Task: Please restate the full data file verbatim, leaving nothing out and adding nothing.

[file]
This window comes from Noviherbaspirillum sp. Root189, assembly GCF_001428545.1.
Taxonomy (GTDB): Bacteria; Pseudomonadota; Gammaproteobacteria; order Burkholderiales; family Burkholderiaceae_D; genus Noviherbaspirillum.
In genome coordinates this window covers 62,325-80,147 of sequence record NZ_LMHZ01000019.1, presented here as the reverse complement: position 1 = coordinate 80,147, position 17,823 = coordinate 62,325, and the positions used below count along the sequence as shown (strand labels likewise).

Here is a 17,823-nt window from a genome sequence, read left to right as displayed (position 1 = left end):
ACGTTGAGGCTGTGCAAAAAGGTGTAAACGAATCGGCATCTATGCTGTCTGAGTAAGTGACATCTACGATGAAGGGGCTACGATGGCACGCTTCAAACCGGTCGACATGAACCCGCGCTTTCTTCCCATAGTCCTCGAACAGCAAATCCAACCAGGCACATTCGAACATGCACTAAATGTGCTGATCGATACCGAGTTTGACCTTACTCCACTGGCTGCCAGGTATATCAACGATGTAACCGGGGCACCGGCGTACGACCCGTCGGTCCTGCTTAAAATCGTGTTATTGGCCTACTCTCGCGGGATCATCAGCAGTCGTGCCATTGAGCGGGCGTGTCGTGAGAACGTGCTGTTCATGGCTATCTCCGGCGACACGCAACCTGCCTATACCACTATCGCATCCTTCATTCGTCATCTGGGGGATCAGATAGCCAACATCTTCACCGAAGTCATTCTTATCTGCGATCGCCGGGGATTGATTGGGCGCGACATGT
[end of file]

This window comes from Noviherbaspirillum sp. Root189, assembly GCF_001428545.1.
Taxonomy (GTDB): Bacteria; Pseudomonadota; Gammaproteobacteria; order Burkholderiales; family Burkholderiaceae_D; genus Noviherbaspirillum.
In genome coordinates this window covers 62,325-80,147 of sequence record NZ_LMHZ01000019.1, presented here as the reverse complement: position 1 = coordinate 80,147, position 17,823 = coordinate 62,325, and the positions used below count along the sequence as shown (strand labels likewise).

Here is a 17,823-nt window from a genome sequence, read left to right as displayed (position 1 = left end):
ACGTTGAGGCTGTGCAAAAAGGTGTAAACGAATCGGCATCTATGCTGTCTGAGTAAGTGACATCTACGATGAAGGGGCTACGATGGCACGCTTCAAACCGGTCGACATGAACCCGCGCTTTCTTCCCATAGTCCTCGAACAGCAAATCCAACCAGGCACATTCGAACATGCACTAAATGTGCTGATCGATACCGAGTTTGACCTTACTCCACTGGCTGCCAGGTATATCAACGATGTAACCGGGGCACCGGCGTACGACCCGTCGGTCCTGCTTAAAATCGTGTTATTGGCCTACTCTCGCGGGATCATCAGCAGTCGTGCCATTGAGCGGGCGTGTCGTGAGAACGTGCTGTTCATGGCTATCTCCGGCGACACGCAACCTGCCTATACCACTATCGCATCCTTCATTCGTCATCTGGGGGATCAGATAGCCAACATCTTCACCGAAGTCATTCTTATCTGCGATCGCCGGGGATTGATTGGGCGCGACATGT